Above: Consider your needs and how you’ll be using the compressor before choosing the style that best meets your requirements. The right compressor—whether oil-free or oil-lubricated—will provide many years of reliable service when used in the right applications.

Many contractors like the flexibility of having both types of compressors. They may use a larger oil-lubed compressor to power outside jobs like framing and roofing—and often multiple workers at once—and then use oil-free compressors designed for quiet operation to complete smaller jobs inside a structure. This dual-compressor philosophy can provide greater versatility to meet the needs of many jobs and applications.

If having both types of compressors on your jobsite isn’t an option, keep in mind that cost is another consideration when choosing between the two styles—both the initial cost and the total cost of ownership over the life of the compressor.

Oil-lubed compressors are often two to three times the purchase price of an oil-free compressor, but they typically offer longer life and greater air capacity to power larger tools and entire crews. Most oil-lubed units have a working life of 100 to 15,000 hours with proper maintenance and oil changes, which are recommended after every 200 to 500 hours of use (depending on the type of oil used). Keep in mind that while oil changes extend the life of the compressor, they also need to be factored into the total cost of ownership for the air compressor.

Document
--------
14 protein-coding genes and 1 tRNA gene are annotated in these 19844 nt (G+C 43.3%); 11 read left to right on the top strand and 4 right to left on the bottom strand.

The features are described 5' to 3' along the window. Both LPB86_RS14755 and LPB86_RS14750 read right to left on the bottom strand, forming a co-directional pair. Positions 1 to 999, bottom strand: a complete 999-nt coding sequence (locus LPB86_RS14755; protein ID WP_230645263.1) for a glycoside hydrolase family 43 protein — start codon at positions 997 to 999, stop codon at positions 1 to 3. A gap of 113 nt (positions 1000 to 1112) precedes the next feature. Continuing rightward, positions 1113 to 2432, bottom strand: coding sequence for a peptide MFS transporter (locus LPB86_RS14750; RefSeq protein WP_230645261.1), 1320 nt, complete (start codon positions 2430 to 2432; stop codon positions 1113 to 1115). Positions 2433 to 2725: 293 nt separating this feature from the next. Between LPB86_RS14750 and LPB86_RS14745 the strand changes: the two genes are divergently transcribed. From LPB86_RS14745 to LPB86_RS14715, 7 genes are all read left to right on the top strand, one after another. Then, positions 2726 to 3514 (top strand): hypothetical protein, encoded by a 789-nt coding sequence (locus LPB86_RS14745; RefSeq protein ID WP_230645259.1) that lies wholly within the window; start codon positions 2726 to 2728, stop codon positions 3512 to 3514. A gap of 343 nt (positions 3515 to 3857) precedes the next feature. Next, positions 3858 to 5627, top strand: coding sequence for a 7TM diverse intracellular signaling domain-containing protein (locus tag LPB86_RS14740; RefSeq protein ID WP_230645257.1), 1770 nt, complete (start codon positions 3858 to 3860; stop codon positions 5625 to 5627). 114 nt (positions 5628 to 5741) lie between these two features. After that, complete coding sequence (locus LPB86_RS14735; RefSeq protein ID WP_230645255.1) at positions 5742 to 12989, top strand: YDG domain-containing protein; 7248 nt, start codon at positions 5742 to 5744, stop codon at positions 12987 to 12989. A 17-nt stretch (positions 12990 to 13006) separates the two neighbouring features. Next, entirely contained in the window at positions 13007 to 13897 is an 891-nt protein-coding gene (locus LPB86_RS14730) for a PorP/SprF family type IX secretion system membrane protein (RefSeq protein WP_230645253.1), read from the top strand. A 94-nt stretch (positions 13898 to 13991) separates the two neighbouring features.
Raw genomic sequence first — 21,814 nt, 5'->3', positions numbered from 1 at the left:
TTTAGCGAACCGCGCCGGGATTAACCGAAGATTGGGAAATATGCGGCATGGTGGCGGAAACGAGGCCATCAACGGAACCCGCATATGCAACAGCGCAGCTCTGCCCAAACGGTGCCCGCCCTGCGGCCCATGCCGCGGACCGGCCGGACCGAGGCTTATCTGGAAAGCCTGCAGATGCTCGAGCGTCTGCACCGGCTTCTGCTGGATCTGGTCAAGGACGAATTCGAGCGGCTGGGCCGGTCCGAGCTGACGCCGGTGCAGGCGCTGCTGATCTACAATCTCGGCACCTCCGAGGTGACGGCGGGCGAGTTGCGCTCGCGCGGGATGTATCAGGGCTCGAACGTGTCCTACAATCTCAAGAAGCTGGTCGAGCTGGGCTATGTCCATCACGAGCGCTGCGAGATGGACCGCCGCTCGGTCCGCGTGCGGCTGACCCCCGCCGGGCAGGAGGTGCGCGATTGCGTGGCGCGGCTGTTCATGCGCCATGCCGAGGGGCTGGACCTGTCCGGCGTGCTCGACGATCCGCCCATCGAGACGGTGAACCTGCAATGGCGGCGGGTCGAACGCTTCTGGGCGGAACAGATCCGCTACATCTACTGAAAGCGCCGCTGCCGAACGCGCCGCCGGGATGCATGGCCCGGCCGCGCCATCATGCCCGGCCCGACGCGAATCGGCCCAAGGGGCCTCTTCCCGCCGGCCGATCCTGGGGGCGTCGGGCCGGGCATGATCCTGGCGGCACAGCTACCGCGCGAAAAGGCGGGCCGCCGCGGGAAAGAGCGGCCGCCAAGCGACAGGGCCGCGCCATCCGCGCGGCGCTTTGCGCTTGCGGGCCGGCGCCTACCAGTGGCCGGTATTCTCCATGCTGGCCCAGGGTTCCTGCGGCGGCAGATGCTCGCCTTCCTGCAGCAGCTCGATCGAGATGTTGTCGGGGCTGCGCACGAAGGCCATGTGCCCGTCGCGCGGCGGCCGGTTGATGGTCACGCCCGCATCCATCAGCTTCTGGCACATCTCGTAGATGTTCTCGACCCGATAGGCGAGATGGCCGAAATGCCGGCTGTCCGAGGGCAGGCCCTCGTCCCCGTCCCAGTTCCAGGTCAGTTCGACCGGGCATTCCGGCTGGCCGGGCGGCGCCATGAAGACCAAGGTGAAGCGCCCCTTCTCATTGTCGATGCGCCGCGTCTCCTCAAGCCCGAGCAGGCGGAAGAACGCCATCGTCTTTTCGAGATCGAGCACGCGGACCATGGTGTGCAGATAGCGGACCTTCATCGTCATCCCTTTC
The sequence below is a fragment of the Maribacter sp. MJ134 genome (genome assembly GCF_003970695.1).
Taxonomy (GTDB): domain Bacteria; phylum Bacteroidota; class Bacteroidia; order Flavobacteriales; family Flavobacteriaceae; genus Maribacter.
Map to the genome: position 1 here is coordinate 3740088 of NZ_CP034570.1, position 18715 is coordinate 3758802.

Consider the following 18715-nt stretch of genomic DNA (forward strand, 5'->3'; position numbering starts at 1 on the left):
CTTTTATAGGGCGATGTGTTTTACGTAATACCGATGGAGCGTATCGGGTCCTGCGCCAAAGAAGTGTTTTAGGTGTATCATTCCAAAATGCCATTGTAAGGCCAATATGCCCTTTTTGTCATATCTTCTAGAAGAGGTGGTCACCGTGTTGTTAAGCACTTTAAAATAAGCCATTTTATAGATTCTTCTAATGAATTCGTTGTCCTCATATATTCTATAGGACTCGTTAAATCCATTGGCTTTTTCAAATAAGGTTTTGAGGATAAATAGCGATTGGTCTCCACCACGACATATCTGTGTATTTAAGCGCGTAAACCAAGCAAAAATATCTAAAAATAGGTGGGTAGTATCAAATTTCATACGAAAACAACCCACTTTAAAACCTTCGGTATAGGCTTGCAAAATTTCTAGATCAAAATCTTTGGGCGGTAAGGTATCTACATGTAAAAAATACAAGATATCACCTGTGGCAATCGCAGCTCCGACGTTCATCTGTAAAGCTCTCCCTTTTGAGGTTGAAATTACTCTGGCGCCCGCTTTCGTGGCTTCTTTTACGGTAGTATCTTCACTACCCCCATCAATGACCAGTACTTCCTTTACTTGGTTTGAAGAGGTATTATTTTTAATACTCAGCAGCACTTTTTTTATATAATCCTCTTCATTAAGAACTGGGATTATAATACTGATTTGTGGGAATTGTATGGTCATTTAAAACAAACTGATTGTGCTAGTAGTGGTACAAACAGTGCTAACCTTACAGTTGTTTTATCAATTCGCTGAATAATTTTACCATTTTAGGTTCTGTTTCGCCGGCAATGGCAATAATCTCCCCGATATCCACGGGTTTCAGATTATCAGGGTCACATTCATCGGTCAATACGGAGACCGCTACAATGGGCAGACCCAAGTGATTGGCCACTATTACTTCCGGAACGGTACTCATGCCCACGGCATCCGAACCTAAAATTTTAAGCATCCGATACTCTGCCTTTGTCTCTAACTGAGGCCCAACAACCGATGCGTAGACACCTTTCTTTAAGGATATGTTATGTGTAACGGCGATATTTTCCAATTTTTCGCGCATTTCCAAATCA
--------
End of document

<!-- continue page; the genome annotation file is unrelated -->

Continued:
An oil-free compressor, by comparison, has a lower cost of ownership over its lifetime because it does not require oil changes and has a lower initial purchase price. While the purchase price and ongoing maintenance is much less, oil-free compressors typically have a product life of around 200 hours, with higher-end units lasting up to 2,000 hours.


Technology advancements in oil-free compressors have made new higher-end oil-free compressors better than old oil-free products. These advancements extend product life of this style of compressor for up to 2,000 hours of total life—which is up to four times longer than the average oil-free compressor and makes product life comparable to some conventional oil-lubed styles. The advancements also make the compressor much quieter, running 10 to 15 dBA quieter than oil-free units with older technology.

These advancements in oil-free units are mostly driven by the materials used in the sealing rings on the pistons. Additionally, most high-end oil-free compressors have pumps that run at half the speed of older compressors, which also contributes to longer product life and makes the units inherently quieter because they are running slower.

For example, the 6-gallon Quiet Compressor from Campbell Hausfeld has a 4-pole motor that runs slower, which helps extend product life, in addition to the oil-free pump design that provides maintenance-free and quieter operation.


Consider your needs and how you’ll be using the compressor before choosing the style that best meets your requirements. Always consider how large of a crew the compressor will be supporting, whether electricity will be available or if you need a gas engine compressor, and what fits your budget. The right compressor—whether oil-free or oil-lubricated—will provide many years of reliable service when used in the right applications. 

About the Author:
Ben Echtenkamp is a commercial product manager with Campbell Hausfeld. For more information, visit
Modern Contractor Solutions, December 2017